New Engines Drive Mack Into the Future

New MP engines usher in the future for Mack Trucks.

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The future has already arrived for Mack Trucks as it introduced several new trucks featuring entirely new MP engines. This family of engines will take the company through the 2007 emissions regulations and beyond. "We really developed the MP for the long term," says Steve Homcha, executive vice president, Class 8 products.

The first MP engine, the MP7, will roll out in January 2006. It will be offered in the new Pinnacle highway and Granite vocational models in an EPA '04 configuration. Customers will have the choice of ordering Granite trucks with either the existing ASET vocational engines or the new MP7 powerplants. Steve Ginter, Mack vocational products marketing manager, indicated that production of the MP7 Granites is being ramped up and eventually the ASET-powered versions will be phased out.

The MP7 is an 11-liter engine that will be offered in three versions — Econodyne, Maxidyne and MaxiCruise. The Maxidyne is designed for vocational customers who need the highest ‘stump pulling' performance. The MaxiCruise serves both vocational and highway customers, and the Econodyne is intended for fuel-sensitive highway customers. The Granite vocational trucks will be available with the Maxidyne or MaxiCruise.

The MP7 will be offered in six horsepower ratings between 325 and 405 hp, with from 1,260 to 1,560 ft.-lbs. of torque. "The MP engines feel very strong," says Homcha. "You get the torque characteristics of an engine that is 20- to 30-hp higher."

Other benefits of the MP7 should also attract attention. "The MP7 weighs approximately 100 lbs. less than our current engines," notes Homcha.

In addition, they offer better fuel economy. "Fuel consumption reports from customers who have tested these new engines for us have been good," says Homcha. "Highway customers are seeing at least 2% to 3% improvement. Vocational customers should see substantially more."

The MP7 employs cooled-exhaust gas recirculation, a variable geometry turbocharger, electronically controlled unit injectors, a single overhead cam with four valves per cylinder and wet sleeve cylinders with single-piece steel pistons.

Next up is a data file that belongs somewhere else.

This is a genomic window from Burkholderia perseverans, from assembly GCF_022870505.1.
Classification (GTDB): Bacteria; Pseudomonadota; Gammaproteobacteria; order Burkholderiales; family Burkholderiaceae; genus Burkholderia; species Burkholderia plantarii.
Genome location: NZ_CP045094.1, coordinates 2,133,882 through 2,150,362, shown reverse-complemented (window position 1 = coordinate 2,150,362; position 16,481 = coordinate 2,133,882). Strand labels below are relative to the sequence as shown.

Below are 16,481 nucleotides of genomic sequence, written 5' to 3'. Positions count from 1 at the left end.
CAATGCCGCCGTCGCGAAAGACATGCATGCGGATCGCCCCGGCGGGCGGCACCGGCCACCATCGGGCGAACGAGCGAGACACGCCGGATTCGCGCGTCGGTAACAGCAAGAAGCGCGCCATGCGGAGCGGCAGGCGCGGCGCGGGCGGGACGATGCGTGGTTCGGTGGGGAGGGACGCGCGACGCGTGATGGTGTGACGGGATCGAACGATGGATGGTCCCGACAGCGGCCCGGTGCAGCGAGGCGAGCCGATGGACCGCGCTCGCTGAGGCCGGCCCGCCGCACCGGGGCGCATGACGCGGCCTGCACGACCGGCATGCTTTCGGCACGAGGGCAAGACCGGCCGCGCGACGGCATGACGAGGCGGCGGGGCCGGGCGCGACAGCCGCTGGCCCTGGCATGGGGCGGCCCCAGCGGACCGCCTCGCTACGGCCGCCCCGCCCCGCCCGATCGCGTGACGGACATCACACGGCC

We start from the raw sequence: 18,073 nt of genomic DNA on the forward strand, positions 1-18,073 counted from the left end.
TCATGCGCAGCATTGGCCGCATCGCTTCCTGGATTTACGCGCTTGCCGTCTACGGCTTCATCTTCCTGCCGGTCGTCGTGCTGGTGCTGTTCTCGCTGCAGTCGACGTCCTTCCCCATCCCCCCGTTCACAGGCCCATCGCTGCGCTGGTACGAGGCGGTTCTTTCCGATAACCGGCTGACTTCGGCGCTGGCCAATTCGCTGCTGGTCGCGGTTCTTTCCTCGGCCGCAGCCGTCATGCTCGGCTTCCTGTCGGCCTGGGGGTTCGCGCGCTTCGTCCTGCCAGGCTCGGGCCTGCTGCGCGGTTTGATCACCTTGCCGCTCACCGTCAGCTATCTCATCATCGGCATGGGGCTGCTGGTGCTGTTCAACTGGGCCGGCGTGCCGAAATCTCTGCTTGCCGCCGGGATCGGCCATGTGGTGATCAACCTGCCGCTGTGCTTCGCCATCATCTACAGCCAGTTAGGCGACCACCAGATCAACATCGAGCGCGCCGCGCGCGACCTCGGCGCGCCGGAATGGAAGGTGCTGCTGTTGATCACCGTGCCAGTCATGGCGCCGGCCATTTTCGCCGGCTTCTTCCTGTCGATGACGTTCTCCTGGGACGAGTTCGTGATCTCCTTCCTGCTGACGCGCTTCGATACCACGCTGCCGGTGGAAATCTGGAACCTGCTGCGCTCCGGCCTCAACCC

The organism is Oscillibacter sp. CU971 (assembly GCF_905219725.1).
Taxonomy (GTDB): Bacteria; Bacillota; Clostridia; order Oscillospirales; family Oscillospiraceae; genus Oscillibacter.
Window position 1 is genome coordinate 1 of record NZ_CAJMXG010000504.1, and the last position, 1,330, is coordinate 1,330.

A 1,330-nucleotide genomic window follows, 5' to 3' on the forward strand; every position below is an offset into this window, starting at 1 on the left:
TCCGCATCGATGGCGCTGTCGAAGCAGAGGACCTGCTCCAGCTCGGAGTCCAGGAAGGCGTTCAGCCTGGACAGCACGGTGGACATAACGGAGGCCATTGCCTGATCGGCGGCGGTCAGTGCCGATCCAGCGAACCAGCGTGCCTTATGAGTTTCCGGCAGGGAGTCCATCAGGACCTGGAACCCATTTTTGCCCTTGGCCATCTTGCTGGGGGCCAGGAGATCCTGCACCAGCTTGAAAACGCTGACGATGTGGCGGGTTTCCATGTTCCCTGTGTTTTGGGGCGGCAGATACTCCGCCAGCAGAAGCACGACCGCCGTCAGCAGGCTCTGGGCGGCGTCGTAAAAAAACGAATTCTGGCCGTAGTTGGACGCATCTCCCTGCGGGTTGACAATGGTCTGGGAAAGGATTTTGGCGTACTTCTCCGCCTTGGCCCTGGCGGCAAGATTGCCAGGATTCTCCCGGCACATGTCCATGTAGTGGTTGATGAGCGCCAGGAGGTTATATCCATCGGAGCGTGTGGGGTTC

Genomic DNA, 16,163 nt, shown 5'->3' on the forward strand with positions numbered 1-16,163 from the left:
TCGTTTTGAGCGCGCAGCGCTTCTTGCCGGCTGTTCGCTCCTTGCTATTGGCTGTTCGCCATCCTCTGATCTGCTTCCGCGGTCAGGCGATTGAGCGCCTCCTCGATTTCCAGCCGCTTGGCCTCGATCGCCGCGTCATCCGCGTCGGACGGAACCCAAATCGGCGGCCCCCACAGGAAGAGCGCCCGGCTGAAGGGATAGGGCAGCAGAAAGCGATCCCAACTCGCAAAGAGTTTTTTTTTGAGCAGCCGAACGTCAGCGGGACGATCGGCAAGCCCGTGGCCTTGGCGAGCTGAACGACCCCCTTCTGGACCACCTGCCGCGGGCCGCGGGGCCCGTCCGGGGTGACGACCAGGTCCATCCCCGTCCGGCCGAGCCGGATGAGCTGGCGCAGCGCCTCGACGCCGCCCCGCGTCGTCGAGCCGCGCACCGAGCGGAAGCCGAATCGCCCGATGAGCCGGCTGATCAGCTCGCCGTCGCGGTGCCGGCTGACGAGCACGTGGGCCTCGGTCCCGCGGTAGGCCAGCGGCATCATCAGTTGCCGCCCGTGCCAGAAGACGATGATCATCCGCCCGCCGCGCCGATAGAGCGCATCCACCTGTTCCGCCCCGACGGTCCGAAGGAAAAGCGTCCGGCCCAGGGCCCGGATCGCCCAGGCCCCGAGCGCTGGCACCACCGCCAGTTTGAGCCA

For ease of service, the MP7 is mounted lower in the frame. Plus, its overhead cam valve train system has fewer components with fewer wear points.

The MP7 also incorporates Mack's PowerLeash engine braking technology, and has been optimized to work with both Mack Maxitorque manual and Allison automatic transmissions.

More choices
Looking toward the horizon, Mack plans to offer additional MP engines with higher displacements. "It has been a long time since Mack had more than one engine available," says Homcha.

The company provided a glimpse of the MP8, a 13-liter powerplant with ratings from 415 to 485 hp and torque ranging from 1,540 to 1,700 ft.-lbs. This option will be available in 2007, and there will be no overlap with the MP7.

"When you overlap power and torque curves, then you start getting into debates about what engine is really right for my application," says Homcha. "So the MP8 picks up where the MP7 left off."

Mack also made reference to an eventual MP10 that will round out its new engine family.

New trucks for new engine
An MP7-equipped highway tractor built on the Mack Advantage chassis was unveiled, called the Pinnacle. But just because the new vocational trucks are still called Granite, customers should not get the impression that Mack simply installed a new engine in an old model. The Granites with the MP7 engines are new from the ground up.

The MP Engine Series Granite and Granite Axle Back models utilize the Cornerstone chassis that was introduced with the original Granite Axle Back in January 2005. The bumper to back of cab (BBC) dimension is now 116 in. The initial Granite has a 108-in. BBC, while the original Granite Axle Back has a 112-in. BBC. On both new models, the cab depth has been increased by 4 in. The MP Series Granite also features a 4-in. longer hood.

Ginter reports that one of the biggest differences customers will notice is the driving position. "The seat back position was determined by having customers sit in it and adjust it to what they felt was the proper angle. Then we designed the cab around that," he explains. As a result, the seat can recline more than 20°. "We've also provided a full wrap-around, cockpit-style dash with a very truck-like appearance that includes space for up to 25 switches — all within arm's length."

Centrally located in the trucks' instrument cluster is a driver information display offered in two versions — standard and the interactive CoPilot. Customers who opt for CoPilot can access a variety of information in Mack's new Vehicle Management and Control System (V-MAC IV). It offers hundreds of programmable features, from setting the engine fan drive override to sophisticated PTO controls.

The steering column can be placed in virtually any position, and the accelerator and brake pedals are suspended above the cab floor and mounted in line to save driver energy when braking and accelerating. An air-assisted clutch pedal minimizes driver fatigue by reducing pedal effort and travel by 2 in.

In addition to the split windshield, customers now have the option of a one-piece windshield for enhanced visibility. Three interior trim levels are available —Purebred, Pedigreed and Champion.

Mack has also moved the exhaust mounting on the new models from the back of the cab to the frame, in part to accept future emissions reduction technology.

With the Granite MP trucks, Mack hopes to further increase its leadership position in the construction sector.